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S. P. Verb, E. H. Black, G. J. Gladstone, A. Bradley; Lagophthalmos After Ptosis Surgery: Incidence and Predictive Factors. Invest. Ophthalmol. Vis. Sci. 2007;48(13):5486.
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A levator muscle advancement procedure may be employed in all cases of aponeurotic ptosis. Lagophthalmos (lag) is a known complication. The purpose of this study is to (1) report the incidence of lag after levator muscle advancement for aponeurotic ptosis (2) quantify the association between intra-operative and post-operative lag, and (3) determine the relationship between pre-operative factors and post-operative lag.
Fifty-nine lids (fifty-four patients) that underwent levator muscle advancement surgery by two surgeons (EHB, GJG) were retrospectively reviewed. Unilateral and bilateral cases of aponeurotic ptosis [defined as a pre-operative measured Burke levator muscle function (BLF) of at least 10 mm] were repaired by levator muscle advancement. Data collected included pre-operative margin reflex distance (MRD1), pre-operative BLF, and lag (mm) measured intra-operatively, immediately following surgery, at 1 week, and at 1 month.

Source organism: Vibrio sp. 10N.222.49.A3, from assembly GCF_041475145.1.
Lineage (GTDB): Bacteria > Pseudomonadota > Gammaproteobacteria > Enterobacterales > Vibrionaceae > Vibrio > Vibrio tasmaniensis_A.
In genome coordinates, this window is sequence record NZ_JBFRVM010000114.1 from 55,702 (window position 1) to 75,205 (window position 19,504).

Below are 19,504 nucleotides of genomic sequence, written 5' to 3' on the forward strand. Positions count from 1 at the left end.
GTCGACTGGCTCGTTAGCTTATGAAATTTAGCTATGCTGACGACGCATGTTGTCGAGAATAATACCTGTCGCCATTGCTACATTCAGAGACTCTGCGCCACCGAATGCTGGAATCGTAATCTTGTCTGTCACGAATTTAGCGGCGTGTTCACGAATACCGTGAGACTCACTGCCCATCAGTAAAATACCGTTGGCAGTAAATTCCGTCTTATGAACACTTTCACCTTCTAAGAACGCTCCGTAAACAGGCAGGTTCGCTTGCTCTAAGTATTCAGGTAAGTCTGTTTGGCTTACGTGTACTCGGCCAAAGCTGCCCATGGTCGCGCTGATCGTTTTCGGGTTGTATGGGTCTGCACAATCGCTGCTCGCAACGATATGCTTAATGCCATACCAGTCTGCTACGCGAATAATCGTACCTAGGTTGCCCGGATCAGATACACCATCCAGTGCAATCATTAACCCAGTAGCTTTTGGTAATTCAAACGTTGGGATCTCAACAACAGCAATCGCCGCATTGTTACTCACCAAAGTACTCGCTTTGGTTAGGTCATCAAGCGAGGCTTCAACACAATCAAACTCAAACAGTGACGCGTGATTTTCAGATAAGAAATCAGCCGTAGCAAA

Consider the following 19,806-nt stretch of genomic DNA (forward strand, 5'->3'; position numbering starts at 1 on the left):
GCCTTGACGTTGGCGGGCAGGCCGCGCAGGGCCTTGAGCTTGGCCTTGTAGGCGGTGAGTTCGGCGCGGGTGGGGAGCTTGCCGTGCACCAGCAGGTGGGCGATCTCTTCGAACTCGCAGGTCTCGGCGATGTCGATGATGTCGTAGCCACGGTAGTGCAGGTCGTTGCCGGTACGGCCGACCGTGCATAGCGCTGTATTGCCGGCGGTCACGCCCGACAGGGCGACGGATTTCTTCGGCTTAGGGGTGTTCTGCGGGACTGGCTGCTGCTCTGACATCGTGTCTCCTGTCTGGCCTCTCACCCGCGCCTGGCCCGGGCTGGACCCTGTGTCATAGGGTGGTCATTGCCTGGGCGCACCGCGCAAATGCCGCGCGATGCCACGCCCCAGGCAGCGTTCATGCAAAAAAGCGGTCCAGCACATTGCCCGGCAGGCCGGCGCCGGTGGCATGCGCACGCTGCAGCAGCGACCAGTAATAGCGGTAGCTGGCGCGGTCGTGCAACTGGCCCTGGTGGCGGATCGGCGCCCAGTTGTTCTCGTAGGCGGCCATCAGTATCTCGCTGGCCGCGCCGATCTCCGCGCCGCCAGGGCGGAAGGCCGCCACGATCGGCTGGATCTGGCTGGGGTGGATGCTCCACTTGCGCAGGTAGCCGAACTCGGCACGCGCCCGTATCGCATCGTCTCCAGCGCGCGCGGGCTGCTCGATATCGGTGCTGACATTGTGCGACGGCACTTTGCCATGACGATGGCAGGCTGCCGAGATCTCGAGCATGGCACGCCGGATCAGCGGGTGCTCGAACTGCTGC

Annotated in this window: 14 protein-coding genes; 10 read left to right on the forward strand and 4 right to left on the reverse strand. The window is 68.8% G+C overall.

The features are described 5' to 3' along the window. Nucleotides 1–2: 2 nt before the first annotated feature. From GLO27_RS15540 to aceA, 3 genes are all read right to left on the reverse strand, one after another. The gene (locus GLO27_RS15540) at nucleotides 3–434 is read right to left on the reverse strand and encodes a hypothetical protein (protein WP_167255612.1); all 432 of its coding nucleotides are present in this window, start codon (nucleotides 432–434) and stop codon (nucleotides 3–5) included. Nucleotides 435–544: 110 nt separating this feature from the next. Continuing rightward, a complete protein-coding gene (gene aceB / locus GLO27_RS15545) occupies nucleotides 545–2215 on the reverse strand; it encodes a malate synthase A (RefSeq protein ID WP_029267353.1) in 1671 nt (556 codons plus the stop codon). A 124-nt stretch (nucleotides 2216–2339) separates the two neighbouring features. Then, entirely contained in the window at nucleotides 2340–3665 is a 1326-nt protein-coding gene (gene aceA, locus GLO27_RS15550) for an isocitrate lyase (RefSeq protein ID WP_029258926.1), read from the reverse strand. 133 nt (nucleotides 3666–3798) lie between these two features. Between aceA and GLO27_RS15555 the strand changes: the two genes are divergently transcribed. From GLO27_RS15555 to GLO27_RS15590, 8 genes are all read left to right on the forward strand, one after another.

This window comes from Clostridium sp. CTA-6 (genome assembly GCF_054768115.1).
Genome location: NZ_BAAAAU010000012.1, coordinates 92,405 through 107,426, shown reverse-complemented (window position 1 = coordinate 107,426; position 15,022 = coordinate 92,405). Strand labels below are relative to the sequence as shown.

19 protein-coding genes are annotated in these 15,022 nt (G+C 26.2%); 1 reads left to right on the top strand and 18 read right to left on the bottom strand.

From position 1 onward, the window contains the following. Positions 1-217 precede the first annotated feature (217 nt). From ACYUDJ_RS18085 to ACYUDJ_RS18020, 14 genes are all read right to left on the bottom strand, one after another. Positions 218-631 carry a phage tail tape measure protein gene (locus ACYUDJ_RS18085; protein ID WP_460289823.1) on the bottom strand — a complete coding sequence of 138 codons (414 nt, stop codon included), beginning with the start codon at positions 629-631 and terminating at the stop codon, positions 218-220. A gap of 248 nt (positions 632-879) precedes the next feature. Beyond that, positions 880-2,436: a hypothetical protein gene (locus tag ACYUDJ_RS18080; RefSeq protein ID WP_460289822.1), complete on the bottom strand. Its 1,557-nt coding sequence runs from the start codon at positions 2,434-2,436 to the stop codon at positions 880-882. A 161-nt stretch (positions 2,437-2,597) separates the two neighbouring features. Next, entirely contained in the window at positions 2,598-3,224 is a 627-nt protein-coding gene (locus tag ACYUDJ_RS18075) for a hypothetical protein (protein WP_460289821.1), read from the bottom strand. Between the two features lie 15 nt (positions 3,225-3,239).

Incidence of lag was 54/59 patients (91.5%) intra-operative, 48/59 (81.4%) post-operative, 17/59 (28.8%) 1 week post-operative, and 6/59 (13.6%) 1 month post-operative. Patients with lag at 1 month after surgery had significantly more lag (p<0.01)1 week following the operation than the group who did not have lag at 1 month; no difference was found intra-operatively or post-operatively. Patients with lag at 1 month had an average pre-operative BLF significantly less than patients with no lag at 1 month (p<0.005) and had a borderline-significant smaller pre-op MRD1 when compared to patients with no lag at 1 month. A significant positive correlation existed between measured lag at 1 week and measured lag at 1 month (p<0.001, Pearson’s=0.52, y=0.476x+0.022). A significant negative correlation existed between pre-operative MRD1 and the amount of lag at 1 month (p<0.01, Pearson’s=-0.36, y=-0.11x+0.22). A significant correlation was also found between preoperative BLF and amount of lag at 1 month (p<0.001, Pearson’s=-0.5, y=-0.89x+1.49).
Intra-operative and post-operative lag should not cause the surgeon to alter lid height during levator muscle advancement. Lag at 1 week correlated with lid height at 1 month after surgery, supporting early intervention to correct post-operative lag. Smaller pre-operative MRD1 is associated with larger values of lag 1 month after surgery, indicating surgical accuracy may decrease with larger advancements. Poor levator muscle function correlated with increased lag 1 month after surgery. MRD1 and BLF measurements should be obtained pre-operatively and may be predictive of outcome.
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